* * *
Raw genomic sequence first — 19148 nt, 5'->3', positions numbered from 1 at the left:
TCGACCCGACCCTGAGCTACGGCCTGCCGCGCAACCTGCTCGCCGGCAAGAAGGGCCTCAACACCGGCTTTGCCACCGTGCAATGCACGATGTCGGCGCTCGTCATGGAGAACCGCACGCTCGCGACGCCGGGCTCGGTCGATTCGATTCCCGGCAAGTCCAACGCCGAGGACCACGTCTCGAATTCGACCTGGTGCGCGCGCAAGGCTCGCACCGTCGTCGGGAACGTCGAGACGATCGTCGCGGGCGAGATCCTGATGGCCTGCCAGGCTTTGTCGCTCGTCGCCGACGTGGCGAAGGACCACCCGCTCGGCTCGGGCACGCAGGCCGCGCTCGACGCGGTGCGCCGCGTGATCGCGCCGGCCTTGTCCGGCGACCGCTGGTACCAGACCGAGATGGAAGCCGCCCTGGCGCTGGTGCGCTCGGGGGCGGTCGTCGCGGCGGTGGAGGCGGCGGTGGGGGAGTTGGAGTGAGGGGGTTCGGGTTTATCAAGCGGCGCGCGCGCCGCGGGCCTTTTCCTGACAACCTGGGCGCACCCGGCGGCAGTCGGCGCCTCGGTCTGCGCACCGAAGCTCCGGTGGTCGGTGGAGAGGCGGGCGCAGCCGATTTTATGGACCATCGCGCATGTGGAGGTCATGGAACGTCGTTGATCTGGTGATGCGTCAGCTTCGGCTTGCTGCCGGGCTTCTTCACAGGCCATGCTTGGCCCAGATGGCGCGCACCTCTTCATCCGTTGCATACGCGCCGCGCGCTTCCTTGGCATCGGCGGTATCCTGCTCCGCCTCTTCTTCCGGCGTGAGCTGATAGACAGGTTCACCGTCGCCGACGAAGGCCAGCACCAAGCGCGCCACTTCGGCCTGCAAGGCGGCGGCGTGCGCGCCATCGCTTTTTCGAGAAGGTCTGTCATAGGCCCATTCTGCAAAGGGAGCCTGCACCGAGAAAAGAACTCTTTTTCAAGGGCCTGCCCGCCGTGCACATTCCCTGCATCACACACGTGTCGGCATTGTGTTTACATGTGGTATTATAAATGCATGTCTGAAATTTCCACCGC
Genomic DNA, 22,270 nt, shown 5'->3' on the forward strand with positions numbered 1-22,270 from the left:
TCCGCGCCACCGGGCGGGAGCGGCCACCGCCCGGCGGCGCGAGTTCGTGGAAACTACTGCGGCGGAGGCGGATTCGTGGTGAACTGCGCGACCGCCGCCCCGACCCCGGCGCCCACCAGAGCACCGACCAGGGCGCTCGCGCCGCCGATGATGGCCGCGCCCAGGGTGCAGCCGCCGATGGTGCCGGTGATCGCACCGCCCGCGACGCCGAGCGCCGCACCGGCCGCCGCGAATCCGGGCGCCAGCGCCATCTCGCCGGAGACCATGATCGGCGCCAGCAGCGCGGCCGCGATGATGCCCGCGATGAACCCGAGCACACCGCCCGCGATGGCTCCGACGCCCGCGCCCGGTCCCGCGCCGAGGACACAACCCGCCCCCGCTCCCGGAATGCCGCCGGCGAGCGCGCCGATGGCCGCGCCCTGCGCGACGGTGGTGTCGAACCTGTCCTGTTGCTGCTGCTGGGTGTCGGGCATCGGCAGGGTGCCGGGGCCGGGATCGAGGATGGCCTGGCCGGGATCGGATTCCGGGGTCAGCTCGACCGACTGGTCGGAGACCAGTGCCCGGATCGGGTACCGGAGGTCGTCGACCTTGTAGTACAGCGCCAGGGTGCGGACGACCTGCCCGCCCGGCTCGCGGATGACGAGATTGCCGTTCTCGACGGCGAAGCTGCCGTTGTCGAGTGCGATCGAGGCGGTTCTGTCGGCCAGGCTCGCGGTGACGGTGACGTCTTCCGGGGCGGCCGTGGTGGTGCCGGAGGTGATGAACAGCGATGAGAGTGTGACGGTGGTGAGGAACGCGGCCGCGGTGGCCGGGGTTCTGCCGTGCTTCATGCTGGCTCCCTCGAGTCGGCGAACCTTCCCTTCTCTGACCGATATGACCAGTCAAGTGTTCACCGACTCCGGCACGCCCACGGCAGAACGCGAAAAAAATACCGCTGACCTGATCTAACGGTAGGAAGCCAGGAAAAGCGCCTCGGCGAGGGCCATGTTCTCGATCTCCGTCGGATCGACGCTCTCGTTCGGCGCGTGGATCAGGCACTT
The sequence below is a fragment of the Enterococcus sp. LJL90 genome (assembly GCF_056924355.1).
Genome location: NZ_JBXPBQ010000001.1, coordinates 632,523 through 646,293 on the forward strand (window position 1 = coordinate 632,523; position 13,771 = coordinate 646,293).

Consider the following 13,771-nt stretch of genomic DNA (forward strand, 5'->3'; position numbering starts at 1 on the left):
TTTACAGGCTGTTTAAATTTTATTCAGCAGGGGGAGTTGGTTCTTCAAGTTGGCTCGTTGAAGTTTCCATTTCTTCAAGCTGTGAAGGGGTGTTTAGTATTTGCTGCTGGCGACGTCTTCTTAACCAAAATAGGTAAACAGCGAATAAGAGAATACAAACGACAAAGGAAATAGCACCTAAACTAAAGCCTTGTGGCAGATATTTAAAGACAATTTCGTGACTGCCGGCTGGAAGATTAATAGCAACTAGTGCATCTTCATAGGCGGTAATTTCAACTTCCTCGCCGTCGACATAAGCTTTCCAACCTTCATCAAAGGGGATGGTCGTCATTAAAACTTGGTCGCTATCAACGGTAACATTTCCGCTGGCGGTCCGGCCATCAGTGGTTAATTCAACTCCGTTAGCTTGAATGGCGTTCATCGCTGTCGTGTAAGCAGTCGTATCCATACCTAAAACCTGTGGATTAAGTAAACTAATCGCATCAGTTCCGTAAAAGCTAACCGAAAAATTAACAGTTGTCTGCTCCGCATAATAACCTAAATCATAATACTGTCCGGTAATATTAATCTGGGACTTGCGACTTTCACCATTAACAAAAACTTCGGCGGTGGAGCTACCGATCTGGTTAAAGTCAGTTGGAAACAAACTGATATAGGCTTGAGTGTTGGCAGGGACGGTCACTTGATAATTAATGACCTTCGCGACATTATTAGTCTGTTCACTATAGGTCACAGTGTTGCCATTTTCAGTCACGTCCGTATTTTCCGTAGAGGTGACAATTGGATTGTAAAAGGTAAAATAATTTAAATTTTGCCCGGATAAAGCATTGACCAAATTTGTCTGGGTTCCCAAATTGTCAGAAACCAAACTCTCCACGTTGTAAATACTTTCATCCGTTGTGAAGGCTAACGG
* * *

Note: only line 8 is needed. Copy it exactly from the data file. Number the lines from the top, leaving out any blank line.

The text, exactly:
TTTACAGGCTGTTTAAATTTTATTCAGCAGGGGGAGTTGGTTCTTCAAGTTGGCTCGTTGAAGTTTCCATTTCTTCAAGCTGTGAAGGGGTGTTTAGTATTTGCTGCTGGCGACGTCTTCTTAACCAAAATAGGTAAACAGCGAATAAGAGAATACAAACGACAAAGGAAATAGCACCTAAACTAAAGCCTTGTGGCAGATATTTAAAGACAATTTCGTGACTGCCGGCTGGAAGATTAATAGCAACTAGTGCATCTTCATAGGCGGTAATTTCAACTTCCTCGCCGTCGACATAAGCTTTCCAACCTTCATCAAAGGGGATGGTCGTCATTAAAACTTGGTCGCTATCAACGGTAACATTTCCGCTGGCGGTCCGGCCATCAGTGGTTAATTCAACTCCGTTAGCTTGAATGGCGTTCATCGCTGTCGTGTAAGCAGTCGTATCCATACCTAAAACCTGTGGATTAAGTAAACTAATCGCATCAGTTCCGTAAAAGCTAACCGAAAAATTAACAGTTGTCTGCTCCGCATAATAACCTAAATCATAATACTGTCCGGTAATATTAATCTGGGACTTGCGACTTTCACCATTAACAAAAACTTCGGCGGTGGAGCTACCGATCTGGTTAAAGTCAGTTGGAAACAAACTGATATAGGCTTGAGTGTTGGCAGGGACGGTCACTTGATAATTAATGACCTTCGCGACATTATTAGTCTGTTCACTATAGGTCACAGTGTTGCCATTTTCAGTCACGTCCGTATTTTCCGTAGAGGTGACAATTGGATTGTAAAAGGTAAAATAATTTAAATTTTGCCCGGATAAAGCATTGACCAAATTTGTCTGGGTTCCCAAATTGTCAGAAACCAAACTCTCCACGTTGTAAATACTTTCATCCGTTGTGAAGGCTAACGG